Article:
Since its launch in 2014, the RSNAT Model has reduced use of the services and related expenditures by 72 and 76 percent, respectively. In light of its reduction of costs and quality improvements, HHS greenlit the model for nationwide expansion in 2019.


The CMS Chief Actuary certified in October 2020 that the expansion of the Home Health Value-Based Purchasing (HHVBP) Model would cut net program spending, according to CMMI’s report to Congress.

The HHVBP Model had been implemented in nine states since 2016. The Model tied Medicare reimbursements to participating home health agencies to quality performance metrics, including utilization, outcome, process, and patient experience metrics. Based on their performance, home health agencies would have their payments adjusted upward or downward by 7 percent in the Model’s last year of limited operation.

The fifth annual evaluation report of the HHVBP Model, published in April 2022, showed cumulative net savings of $949 million in the first five years. The report also found that the model has led to higher quality care in home health agencies within model states compared to home health agencies in non-model states, as well as a reduction in unplanned hospitalizations and use of skilled nursing facilities in model states compared to non-model states.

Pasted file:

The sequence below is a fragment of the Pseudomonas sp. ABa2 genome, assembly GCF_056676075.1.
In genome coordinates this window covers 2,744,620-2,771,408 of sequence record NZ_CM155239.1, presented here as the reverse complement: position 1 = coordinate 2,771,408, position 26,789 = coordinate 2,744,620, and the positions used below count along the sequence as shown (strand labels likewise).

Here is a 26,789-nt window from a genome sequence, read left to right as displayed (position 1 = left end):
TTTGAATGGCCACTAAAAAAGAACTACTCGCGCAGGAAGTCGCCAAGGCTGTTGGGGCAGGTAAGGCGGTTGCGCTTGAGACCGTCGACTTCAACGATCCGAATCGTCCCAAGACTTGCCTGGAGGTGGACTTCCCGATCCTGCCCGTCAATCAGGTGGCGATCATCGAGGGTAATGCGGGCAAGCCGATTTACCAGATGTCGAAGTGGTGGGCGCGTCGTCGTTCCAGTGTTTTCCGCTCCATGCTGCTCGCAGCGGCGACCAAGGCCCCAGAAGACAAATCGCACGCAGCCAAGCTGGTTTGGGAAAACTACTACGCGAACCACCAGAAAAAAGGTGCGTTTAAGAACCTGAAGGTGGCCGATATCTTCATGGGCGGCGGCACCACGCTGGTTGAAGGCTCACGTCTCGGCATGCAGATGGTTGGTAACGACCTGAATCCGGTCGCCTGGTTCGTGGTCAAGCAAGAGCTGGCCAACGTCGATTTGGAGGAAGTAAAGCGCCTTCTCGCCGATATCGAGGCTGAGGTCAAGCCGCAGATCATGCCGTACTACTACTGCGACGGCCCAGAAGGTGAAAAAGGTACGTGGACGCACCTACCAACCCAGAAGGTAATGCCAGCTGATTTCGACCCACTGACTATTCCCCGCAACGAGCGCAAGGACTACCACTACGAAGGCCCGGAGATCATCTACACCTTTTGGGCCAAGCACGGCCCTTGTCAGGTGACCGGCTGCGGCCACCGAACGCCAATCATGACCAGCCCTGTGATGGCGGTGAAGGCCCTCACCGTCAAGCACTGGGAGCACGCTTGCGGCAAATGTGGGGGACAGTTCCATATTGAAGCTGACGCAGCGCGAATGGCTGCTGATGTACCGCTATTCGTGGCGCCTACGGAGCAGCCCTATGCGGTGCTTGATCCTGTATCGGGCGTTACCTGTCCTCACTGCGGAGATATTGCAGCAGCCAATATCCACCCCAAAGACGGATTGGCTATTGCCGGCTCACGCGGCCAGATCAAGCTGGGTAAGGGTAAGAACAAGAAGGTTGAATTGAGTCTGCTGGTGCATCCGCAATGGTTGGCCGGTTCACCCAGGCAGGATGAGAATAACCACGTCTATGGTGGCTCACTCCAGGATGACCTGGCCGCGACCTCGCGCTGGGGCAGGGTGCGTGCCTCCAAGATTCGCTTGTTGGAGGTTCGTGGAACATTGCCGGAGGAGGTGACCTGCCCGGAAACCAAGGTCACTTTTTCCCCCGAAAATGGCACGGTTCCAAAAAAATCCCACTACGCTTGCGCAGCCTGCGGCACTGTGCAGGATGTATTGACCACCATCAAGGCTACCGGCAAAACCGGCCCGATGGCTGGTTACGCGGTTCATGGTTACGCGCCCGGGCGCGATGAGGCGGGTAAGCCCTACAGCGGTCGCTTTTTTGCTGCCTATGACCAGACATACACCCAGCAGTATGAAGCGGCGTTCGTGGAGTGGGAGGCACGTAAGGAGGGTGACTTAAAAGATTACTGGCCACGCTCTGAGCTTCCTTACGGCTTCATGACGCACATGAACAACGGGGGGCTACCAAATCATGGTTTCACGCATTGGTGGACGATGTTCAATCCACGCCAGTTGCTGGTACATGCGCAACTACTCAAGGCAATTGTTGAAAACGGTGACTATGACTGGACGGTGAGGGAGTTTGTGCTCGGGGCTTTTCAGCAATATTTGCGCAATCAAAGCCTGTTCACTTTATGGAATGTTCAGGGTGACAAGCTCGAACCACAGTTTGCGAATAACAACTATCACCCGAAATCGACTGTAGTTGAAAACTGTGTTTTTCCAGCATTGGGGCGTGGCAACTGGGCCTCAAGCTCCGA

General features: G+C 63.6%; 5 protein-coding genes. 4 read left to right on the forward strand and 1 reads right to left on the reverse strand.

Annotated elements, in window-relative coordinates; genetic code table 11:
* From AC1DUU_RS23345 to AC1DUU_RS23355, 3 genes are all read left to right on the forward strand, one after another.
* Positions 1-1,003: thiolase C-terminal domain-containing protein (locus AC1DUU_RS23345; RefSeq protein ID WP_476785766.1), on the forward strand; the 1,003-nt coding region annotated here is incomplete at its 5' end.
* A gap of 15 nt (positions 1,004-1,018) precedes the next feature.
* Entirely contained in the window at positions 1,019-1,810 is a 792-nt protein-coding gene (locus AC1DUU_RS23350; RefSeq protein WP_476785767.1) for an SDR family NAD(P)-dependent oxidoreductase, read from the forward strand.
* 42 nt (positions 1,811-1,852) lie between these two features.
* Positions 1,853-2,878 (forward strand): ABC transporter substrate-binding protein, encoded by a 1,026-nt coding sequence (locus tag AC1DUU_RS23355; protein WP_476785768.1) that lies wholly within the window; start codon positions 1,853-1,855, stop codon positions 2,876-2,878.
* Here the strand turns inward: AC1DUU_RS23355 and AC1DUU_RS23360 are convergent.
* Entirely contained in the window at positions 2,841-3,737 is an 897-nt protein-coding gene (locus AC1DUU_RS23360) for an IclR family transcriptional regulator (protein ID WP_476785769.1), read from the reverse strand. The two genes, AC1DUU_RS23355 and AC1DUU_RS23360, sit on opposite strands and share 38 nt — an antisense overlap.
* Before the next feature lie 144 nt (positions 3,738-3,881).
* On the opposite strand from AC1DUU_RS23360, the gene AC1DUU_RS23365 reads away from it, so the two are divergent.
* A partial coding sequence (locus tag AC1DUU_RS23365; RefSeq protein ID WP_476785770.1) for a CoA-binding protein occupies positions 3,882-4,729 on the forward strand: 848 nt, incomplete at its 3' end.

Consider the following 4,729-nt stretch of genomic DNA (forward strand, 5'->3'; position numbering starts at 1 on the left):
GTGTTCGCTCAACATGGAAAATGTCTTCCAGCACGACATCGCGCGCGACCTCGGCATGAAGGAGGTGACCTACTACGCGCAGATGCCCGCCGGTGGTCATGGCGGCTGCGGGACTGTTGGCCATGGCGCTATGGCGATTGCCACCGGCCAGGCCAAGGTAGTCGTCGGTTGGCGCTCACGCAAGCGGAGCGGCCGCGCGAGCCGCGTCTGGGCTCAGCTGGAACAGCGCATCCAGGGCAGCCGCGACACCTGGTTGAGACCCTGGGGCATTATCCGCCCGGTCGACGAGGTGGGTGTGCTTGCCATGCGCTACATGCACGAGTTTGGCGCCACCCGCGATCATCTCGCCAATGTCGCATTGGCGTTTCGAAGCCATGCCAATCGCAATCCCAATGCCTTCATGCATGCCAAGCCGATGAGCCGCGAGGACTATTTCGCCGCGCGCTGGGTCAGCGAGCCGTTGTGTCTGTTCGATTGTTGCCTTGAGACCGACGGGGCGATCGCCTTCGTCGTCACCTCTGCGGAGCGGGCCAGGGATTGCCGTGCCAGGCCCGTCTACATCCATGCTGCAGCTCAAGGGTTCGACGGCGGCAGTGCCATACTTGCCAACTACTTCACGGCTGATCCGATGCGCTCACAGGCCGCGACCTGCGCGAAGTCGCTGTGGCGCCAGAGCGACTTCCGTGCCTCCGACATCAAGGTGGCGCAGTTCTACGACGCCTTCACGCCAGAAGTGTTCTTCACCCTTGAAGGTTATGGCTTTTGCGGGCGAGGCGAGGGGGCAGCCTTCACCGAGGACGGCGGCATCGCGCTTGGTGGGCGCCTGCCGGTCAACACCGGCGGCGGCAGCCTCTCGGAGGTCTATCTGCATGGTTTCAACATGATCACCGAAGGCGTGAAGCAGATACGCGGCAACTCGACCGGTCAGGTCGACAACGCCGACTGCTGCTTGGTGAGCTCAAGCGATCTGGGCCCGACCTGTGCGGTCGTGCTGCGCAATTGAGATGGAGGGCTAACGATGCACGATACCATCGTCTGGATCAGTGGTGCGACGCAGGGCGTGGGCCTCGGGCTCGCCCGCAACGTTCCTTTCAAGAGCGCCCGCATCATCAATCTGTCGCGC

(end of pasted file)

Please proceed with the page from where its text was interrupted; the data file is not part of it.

The HHVBP Model is one of the two models that have demonstrated significant quality improvements in addition to cost reductions.


The Medicare Care Choices Model (MCCM) started in 2016 and, through its five-year run, reduced total Medicare expenditures by 14 percent, even returning $33.2 million to Medicare after accounting for provider payments.

MCCM offered eligible beneficiaries the option to receive hospice service while continuing treatment for their terminal condition. Current Medicare payment rules state that Medicare and dually eligible beneficiaries must forgo Medicare payment for care related to their terminal condition if they want to receive the Medicare or Medicaid hospice benefit. Through MCCM, CMS tested whether a new option would improve quality of life and care, boost patient satisfaction, and reduce spending.

CMMI reports that MCCM significantly reduced inpatient care through increased use of the Medicare hospice benefit and improved quality of end-of-life care for beneficiaries. For example, beneficiaries in MCCM were 26 percent less likely to receive aggressive life-prolonging treatment in the last 30 days of life and spend six more days at home. However, CMMI notes that 60 percent of participants exited the model during its tenure, limiting the demonstration to a small number of hospices.